2001-Present > Antarctica
The Falkland Islands
We joined the ship in the Falkland Islands, where whalers and explorers took on their last supplies before the jump across Drake Passage to Antarctica. After the islands lost their usefulness as a provisioning stop, the tough inhabitants grew sheep for wool. When the wool market went down, Britain heavily subsidized the tiny population to keep a British presence in the south Atlantic. Recently, Britain had actually been negotiating to turn over the islands to Argentina until the residents objected and the war broke out. The islanders we spoke to consider the war between Britain and Argentina in the early 1980’s the beginning of modern history.
Our plane landed at the British military base built after the war. It is an hour’s drive from tiny Stanley, the only town, and intentionally built far from where most of the people live to spare them should another war erupt. The landscape is treeless and barren, with occasional stone runs to break the monotony. These are rivers of granite flowing across the heath, a geological curiosity that has drawn scientists for years. Our local narrator fell in love with the area when she came on a cruise ship twenty years previous. Her family is one of the few still heating with peat, the only locally available source of fuel. It has to be cut out of the bogs and stacked to dry before burning. She did not invite us to her home, and we were spared the odor of burning peat, which I understand smells like burning hair. The rest of the people use oil for heating, pricier but less work and without the odor.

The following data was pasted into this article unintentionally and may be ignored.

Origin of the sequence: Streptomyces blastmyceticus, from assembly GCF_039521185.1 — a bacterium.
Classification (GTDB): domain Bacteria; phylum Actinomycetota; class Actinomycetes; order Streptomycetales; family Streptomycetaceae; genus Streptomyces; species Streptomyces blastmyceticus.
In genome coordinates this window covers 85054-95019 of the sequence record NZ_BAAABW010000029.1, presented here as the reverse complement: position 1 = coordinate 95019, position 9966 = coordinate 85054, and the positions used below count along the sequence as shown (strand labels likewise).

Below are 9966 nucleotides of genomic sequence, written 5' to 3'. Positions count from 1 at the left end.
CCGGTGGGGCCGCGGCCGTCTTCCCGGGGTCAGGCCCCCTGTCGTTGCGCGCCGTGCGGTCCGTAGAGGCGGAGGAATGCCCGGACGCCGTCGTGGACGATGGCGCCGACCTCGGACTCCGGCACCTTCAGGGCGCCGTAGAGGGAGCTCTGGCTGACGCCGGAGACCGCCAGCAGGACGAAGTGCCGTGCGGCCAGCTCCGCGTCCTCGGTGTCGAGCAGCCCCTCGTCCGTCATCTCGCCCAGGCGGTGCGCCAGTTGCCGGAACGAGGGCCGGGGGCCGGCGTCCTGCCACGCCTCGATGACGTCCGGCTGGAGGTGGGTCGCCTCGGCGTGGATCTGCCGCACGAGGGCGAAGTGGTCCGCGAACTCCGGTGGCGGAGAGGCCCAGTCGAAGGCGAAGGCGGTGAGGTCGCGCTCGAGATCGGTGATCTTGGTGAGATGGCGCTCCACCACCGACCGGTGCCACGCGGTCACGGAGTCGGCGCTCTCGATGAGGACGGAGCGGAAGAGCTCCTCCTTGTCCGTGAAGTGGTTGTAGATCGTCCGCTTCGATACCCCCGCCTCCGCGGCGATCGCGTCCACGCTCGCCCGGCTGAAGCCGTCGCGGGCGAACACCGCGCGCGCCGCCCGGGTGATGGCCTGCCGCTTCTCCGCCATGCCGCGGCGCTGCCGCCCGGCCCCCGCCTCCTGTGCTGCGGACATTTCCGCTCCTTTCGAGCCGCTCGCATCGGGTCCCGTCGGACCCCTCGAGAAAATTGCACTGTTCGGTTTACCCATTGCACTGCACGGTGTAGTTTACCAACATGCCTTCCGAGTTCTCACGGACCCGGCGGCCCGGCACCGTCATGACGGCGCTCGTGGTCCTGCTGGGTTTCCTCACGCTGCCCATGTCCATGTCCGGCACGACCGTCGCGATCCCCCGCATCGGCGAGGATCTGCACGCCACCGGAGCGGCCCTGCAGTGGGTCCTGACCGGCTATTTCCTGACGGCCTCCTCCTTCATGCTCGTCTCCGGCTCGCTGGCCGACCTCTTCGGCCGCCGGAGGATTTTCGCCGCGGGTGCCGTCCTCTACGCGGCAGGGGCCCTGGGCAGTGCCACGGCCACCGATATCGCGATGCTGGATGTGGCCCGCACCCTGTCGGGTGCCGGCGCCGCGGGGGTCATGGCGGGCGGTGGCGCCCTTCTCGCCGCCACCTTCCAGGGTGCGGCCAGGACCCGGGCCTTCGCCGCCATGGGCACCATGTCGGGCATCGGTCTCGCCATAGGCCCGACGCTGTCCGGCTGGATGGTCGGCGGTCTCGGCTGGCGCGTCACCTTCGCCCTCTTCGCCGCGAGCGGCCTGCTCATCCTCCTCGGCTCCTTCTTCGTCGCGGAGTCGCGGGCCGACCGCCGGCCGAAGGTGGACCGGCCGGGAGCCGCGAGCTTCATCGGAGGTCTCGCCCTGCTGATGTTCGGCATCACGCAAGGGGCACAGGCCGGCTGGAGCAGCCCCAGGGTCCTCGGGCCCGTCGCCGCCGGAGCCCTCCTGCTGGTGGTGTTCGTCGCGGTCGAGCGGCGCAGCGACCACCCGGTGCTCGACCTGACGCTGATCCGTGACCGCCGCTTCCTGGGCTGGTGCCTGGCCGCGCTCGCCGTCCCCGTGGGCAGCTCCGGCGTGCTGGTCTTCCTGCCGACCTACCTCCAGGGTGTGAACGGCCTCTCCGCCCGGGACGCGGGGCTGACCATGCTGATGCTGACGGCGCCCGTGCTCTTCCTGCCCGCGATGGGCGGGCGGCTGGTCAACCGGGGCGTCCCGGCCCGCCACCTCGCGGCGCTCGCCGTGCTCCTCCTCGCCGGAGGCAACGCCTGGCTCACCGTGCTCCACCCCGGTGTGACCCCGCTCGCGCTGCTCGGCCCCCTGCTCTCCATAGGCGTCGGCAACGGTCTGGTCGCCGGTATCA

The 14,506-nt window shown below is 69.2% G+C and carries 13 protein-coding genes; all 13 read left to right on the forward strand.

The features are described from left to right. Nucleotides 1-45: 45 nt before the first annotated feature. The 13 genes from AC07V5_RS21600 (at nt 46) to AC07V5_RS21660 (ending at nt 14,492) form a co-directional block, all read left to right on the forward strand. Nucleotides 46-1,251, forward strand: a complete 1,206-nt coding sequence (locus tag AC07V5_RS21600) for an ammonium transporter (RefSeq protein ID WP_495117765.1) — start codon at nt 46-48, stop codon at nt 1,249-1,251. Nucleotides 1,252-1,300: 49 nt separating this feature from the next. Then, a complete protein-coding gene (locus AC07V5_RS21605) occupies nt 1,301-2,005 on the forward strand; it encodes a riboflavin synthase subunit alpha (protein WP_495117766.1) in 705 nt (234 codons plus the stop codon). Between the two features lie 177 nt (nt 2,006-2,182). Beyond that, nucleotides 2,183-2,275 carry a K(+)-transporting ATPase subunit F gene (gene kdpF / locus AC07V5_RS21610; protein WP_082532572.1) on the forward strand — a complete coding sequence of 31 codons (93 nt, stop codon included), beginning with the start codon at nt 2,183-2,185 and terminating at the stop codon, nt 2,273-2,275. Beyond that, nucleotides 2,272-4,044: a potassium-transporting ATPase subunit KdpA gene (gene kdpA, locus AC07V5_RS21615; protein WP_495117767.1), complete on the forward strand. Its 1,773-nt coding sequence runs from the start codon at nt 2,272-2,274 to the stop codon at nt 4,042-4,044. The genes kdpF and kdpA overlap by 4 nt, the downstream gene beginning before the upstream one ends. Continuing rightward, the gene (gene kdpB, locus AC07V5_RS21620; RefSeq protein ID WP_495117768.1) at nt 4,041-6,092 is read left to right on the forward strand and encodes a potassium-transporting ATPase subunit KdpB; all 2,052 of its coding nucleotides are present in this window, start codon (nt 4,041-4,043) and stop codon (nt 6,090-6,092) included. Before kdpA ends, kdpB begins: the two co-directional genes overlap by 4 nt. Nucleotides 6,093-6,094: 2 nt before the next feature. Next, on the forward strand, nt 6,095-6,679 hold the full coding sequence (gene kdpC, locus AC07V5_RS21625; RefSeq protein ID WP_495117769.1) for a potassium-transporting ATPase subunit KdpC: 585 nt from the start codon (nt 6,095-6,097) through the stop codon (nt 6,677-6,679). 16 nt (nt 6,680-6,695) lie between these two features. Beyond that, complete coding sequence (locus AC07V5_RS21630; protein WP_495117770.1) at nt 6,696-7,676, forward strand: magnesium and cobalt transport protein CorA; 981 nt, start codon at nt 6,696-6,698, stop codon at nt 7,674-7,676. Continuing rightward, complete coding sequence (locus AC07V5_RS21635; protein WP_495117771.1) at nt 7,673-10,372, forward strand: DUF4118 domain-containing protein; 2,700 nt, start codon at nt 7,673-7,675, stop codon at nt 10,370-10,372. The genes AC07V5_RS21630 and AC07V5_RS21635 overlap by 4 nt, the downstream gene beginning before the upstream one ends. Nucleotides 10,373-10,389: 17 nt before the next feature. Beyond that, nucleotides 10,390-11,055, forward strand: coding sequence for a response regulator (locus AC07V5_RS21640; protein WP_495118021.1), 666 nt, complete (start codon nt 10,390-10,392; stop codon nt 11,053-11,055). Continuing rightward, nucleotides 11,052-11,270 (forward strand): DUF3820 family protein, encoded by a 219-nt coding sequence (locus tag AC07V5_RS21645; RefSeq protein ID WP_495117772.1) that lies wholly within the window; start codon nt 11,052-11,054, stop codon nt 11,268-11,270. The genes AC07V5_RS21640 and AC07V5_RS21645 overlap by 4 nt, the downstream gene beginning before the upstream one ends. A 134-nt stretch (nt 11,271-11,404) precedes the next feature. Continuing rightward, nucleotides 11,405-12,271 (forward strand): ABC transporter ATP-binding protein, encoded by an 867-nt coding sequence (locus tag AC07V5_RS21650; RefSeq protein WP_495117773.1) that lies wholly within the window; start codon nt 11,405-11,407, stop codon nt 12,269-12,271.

|Teatime with Roddy|
We passed named communities consisting of one farmer’s house and outbuildings, surrounded by head-high gorse or tussac grass and sometimes an imported tree. Previous to the building of the military base, all access to these remote farms was by sea or four-wheeled drive vehicles that just bounced over the heath. Now, the network of roads is changing that, and some of the townspeople even have weekend houses near the remote base. An important source of income for a few remote settlers is providing tea for passing cruise ships.
On the day our planed landed in the Falklands, a strong wind tempered the balminess of the spring air. The Upland Goose Hotel in Stanley put on a luncheon spread for us that rivaled any high-class presentation, with creative dishes and abundant food. We had plenty of time to see quaint and British Stanley, to identify some new birds like the kelp gulls and flightless steamer ducks, named for their frantic churning when they move out of harm’s way. I visited the land mine museum, a recent addition to the town since the war, where the exhibit of different kinds of land mines helped when people came in to report the discovery of another mine on the island.